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    An Original Screenplay


    Lawrence Kasdan

    Converted to PDF by


    THIRD DRAFTOctober 6, 1980

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    FADE IN:


    Flames in the night sky. Distant SIRENS. PULLING BACK,we see that the burning building is mostly hidden by dense,black shapes that define the oceanside skyline of MirandaBeach, Florida. We're watching from across town. Thesound of a bathroom SHOWER comes to a dripping stop atabout the same time we see the naked back and head of NEDRACINE. We continue to PULL BACK INTO --


    Racine, dressed in undershorts, is standing on the smallporch off his apartment on the upper floor of an old house. Racine lights a cigarette and continues to stare off atthe fire. We've passed him now, into the bedroom of theapartment, and the shape of a young woman, ANGELA, flashesby, drying her body with a towel.

    ANGELA (O.S.)My God, it's hot. I stepped out ofthe shower and stared sweating again. ... It's still burning? Jesus, it'sbigger! And I thought you were makingme hear those sirens.

    (she giggles)What is it?

    RACINEThe Seawater Inn. My family used toeat dinner there twenty-five yearsago. Now somebody's torched it toclear the lot.

    Angela reappears briefly, gathering her clothes. Shesits on an unseen bed to get dressed.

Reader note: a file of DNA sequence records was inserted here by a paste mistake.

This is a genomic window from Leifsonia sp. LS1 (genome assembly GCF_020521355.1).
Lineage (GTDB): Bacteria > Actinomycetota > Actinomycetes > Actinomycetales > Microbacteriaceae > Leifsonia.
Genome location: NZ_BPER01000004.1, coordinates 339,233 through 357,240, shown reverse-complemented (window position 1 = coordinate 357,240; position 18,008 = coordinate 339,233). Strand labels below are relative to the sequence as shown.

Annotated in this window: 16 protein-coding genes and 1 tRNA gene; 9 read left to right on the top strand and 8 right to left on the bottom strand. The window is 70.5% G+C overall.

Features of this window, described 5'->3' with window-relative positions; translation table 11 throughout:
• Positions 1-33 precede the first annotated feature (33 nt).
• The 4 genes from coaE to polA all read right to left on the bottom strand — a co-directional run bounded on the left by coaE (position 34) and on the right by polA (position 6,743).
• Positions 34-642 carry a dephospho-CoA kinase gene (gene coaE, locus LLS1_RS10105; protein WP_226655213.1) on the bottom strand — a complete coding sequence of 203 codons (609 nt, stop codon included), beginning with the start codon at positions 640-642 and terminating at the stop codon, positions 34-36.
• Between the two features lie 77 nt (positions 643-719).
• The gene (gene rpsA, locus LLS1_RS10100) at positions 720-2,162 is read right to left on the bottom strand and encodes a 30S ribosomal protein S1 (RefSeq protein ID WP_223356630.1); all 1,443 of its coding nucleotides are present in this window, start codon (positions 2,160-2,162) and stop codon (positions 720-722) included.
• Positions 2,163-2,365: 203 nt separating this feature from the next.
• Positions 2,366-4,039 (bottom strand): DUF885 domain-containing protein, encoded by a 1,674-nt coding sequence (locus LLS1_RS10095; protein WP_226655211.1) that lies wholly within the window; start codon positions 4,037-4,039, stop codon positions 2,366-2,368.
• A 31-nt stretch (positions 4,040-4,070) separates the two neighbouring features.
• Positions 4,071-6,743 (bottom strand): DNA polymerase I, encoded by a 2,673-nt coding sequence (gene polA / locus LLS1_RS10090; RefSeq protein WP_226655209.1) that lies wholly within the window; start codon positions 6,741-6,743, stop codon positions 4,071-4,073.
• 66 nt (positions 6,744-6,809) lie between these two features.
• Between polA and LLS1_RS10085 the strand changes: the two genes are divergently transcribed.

ANGELA (O.S.)That's a shame.

    RACINEProbably one of my clients.

    ANGELA (O.S.)I'm leaving.

    RACINE(back still turned)

    It's four a.m.

    On the bed, Angela snaps on her bra.

    ANGELAI go on duty at Miami Airport atseven.


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    ANGELA (CONT'D)I wouldn't mind having breakfast...What do you care? You're watchingthe fire. You're done with me. I'mjust getting into my uniform here...

    She is, in fact, slipping on the blouse of her Avis Rent-a-Car uniform. There's a smile on her lips as she buttonsup, watching Racine.

    ANGELAYou've had your fun. You're spent.

    (trying for astraight face)

    I'll just slip into my uniform hereand slip away.

    RACINEMy history's burning up out here.

    ANGELAHey, I don't mind. I'm leaving. Why do they make these damn skirtsso hard to zip...

    Now, for the first time, Racine turns to look at her. She is sitting on the edge of the bed, half into heruniform. Racine smiles broadly at the sight and movesinto the room. He pushes her back and they both disappearfrom sight, fabric rustling.

    RACINEWhere's your hat?

    ANGELA (O.S.)Hey... hey...

    (giggling)... don't wrinkle it!

    RACINE (O.S.)'You're spent.' Where'd you hearthat?

    We are left looking out over the porch at the night. Andwe go back there, across the rooftops, to the flames.


    An Assistant County Prosecutor named PETER LOWENSTEIN hasbeen conferring at the bench with JUDGE COSTANZA and nowthey both wait as Racine comes into view to join them.

    The Judge is irritated.

    JUDGE COSTANZAMr. Racine, I do no longer carewhether these alleged toilets were